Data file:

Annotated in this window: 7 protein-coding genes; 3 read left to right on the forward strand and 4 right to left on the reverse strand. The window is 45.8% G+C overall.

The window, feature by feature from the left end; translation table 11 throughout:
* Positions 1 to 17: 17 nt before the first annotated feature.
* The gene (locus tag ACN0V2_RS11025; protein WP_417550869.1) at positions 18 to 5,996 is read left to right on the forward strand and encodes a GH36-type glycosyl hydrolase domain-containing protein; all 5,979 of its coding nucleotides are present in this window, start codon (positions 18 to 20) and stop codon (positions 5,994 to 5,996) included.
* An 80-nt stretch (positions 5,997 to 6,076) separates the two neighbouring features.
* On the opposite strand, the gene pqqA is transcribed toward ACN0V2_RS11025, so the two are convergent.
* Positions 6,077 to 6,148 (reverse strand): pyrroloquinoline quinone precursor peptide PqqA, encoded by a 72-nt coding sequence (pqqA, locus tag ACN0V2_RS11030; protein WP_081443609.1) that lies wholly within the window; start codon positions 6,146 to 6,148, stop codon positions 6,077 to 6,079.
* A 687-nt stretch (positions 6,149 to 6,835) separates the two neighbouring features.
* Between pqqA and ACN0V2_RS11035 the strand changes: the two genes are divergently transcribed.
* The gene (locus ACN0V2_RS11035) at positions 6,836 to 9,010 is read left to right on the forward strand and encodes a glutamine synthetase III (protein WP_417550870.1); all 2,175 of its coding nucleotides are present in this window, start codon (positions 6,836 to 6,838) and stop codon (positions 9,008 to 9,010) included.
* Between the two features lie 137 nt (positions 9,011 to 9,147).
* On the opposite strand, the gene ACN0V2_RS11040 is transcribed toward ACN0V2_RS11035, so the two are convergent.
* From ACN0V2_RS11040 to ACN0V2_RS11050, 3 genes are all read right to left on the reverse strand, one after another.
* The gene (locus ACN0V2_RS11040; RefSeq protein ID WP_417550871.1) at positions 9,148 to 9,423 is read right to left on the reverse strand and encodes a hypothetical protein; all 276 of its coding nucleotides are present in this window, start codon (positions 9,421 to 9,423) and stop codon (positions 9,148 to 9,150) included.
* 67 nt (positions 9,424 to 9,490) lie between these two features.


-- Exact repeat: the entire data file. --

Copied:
Annotated in this window: 7 protein-coding genes; 3 read left to right on the forward strand and 4 right to left on the reverse strand. The window is 45.8% G+C overall.

The window, feature by feature from the left end; translation table 11 throughout:
* Positions 1 to 17: 17 nt before the first annotated feature.
* The gene (locus tag ACN0V2_RS11025; protein WP_417550869.1) at positions 18 to 5,996 is read left to right on the forward strand and encodes a GH36-type glycosyl hydrolase domain-containing protein; all 5,979 of its coding nucleotides are present in this window, start codon (positions 18 to 20) and stop codon (positions 5,994 to 5,996) included.
* An 80-nt stretch (positions 5,997 to 6,076) separates the two neighbouring features.
* On the opposite strand, the gene pqqA is transcribed toward ACN0V2_RS11025, so the two are convergent.
* Positions 6,077 to 6,148 (reverse strand): pyrroloquinoline quinone precursor peptide PqqA, encoded by a 72-nt coding sequence (pqqA, locus tag ACN0V2_RS11030; protein WP_081443609.1) that lies wholly within the window; start codon positions 6,146 to 6,148, stop codon positions 6,077 to 6,079.
* A 687-nt stretch (positions 6,149 to 6,835) separates the two neighbouring features.
* Between pqqA and ACN0V2_RS11035 the strand changes: the two genes are divergently transcribed.
* The gene (locus ACN0V2_RS11035) at positions 6,836 to 9,010 is read left to right on the forward strand and encodes a glutamine synthetase III (protein WP_417550870.1); all 2,175 of its coding nucleotides are present in this window, start codon (positions 6,836 to 6,838) and stop codon (positions 9,008 to 9,010) included.
* Between the two features lie 137 nt (positions 9,011 to 9,147).
* On the opposite strand, the gene ACN0V2_RS11040 is transcribed toward ACN0V2_RS11035, so the two are convergent.
* From ACN0V2_RS11040 to ACN0V2_RS11050, 3 genes are all read right to left on the reverse strand, one after another.
* The gene (locus ACN0V2_RS11040; RefSeq protein ID WP_417550871.1) at positions 9,148 to 9,423 is read right to left on the reverse strand and encodes a hypothetical protein; all 276 of its coding nucleotides are present in this window, start codon (positions 9,421 to 9,423) and stop codon (positions 9,148 to 9,150) included.
* 67 nt (positions 9,424 to 9,490) lie between these two features.